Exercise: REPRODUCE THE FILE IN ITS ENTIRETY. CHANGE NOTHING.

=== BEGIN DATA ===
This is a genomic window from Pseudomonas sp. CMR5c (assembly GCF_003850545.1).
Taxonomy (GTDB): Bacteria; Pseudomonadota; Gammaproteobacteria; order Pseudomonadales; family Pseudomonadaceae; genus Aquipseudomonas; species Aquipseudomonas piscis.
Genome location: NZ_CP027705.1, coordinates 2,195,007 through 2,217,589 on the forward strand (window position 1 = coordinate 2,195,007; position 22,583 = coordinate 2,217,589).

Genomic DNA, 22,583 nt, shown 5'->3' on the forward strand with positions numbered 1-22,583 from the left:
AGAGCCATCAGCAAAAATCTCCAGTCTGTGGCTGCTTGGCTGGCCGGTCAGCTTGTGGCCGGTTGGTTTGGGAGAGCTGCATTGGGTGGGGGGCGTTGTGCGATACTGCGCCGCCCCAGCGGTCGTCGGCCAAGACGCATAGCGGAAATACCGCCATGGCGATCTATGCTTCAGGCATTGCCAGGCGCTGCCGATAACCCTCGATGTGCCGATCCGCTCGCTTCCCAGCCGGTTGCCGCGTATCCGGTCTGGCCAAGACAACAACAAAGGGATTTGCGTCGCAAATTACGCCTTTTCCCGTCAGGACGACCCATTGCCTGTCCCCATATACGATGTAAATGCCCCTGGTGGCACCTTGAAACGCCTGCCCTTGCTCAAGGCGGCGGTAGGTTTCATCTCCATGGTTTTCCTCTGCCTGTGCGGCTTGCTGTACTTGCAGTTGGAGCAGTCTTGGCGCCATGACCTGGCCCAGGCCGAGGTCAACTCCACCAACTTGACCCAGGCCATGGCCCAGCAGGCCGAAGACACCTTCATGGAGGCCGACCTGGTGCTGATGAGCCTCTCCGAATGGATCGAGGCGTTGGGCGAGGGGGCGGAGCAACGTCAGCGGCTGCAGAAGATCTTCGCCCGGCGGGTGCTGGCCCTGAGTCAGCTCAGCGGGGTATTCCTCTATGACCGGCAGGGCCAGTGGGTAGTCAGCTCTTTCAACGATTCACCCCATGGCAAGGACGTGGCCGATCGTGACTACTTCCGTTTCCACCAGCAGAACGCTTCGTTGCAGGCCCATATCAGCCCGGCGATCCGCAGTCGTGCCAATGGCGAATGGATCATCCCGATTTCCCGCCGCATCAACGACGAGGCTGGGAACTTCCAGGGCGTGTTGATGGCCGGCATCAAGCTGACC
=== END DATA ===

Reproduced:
This is a genomic window from Pseudomonas sp. CMR5c (assembly GCF_003850545.1).
Taxonomy (GTDB): Bacteria; Pseudomonadota; Gammaproteobacteria; order Pseudomonadales; family Pseudomonadaceae; genus Aquipseudomonas; species Aquipseudomonas piscis.
Genome location: NZ_CP027705.1, coordinates 2,195,007 through 2,217,589 on the forward strand (window position 1 = coordinate 2,195,007; position 22,583 = coordinate 2,217,589).

Genomic DNA, 22,583 nt, shown 5'->3' on the forward strand with positions numbered 1-22,583 from the left:
AGAGCCATCAGCAAAAATCTCCAGTCTGTGGCTGCTTGGCTGGCCGGTCAGCTTGTGGCCGGTTGGTTTGGGAGAGCTGCATTGGGTGGGGGGCGTTGTGCGATACTGCGCCGCCCCAGCGGTCGTCGGCCAAGACGCATAGCGGAAATACCGCCATGGCGATCTATGCTTCAGGCATTGCCAGGCGCTGCCGATAACCCTCGATGTGCCGATCCGCTCGCTTCCCAGCCGGTTGCCGCGTATCCGGTCTGGCCAAGACAACAACAAAGGGATTTGCGTCGCAAATTACGCCTTTTCCCGTCAGGACGACCCATTGCCTGTCCCCATATACGATGTAAATGCCCCTGGTGGCACCTTGAAACGCCTGCCCTTGCTCAAGGCGGCGGTAGGTTTCATCTCCATGGTTTTCCTCTGCCTGTGCGGCTTGCTGTACTTGCAGTTGGAGCAGTCTTGGCGCCATGACCTGGCCCAGGCCGAGGTCAACTCCACCAACTTGACCCAGGCCATGGCCCAGCAGGCCGAAGACACCTTCATGGAGGCCGACCTGGTGCTGATGAGCCTCTCCGAATGGATCGAGGCGTTGGGCGAGGGGGCGGAGCAACGTCAGCGGCTGCAGAAGATCTTCGCCCGGCGGGTGCTGGCCCTGAGTCAGCTCAGCGGGGTATTCCTCTATGACCGGCAGGGCCAGTGGGTAGTCAGCTCTTTCAACGATTCACCCCATGGCAAGGACGTGGCCGATCGTGACTACTTCCGTTTCCACCAGCAGAACGCTTCGTTGCAGGCCCATATCAGCCCGGCGATCCGCAGTCGTGCCAATGGCGAATGGATCATCCCGATTTCCCGCCGCATCAACGACGAGGCTGGGAACTTCCAGGGCGTGTTGATGGCCGGCATCAAGCTGACC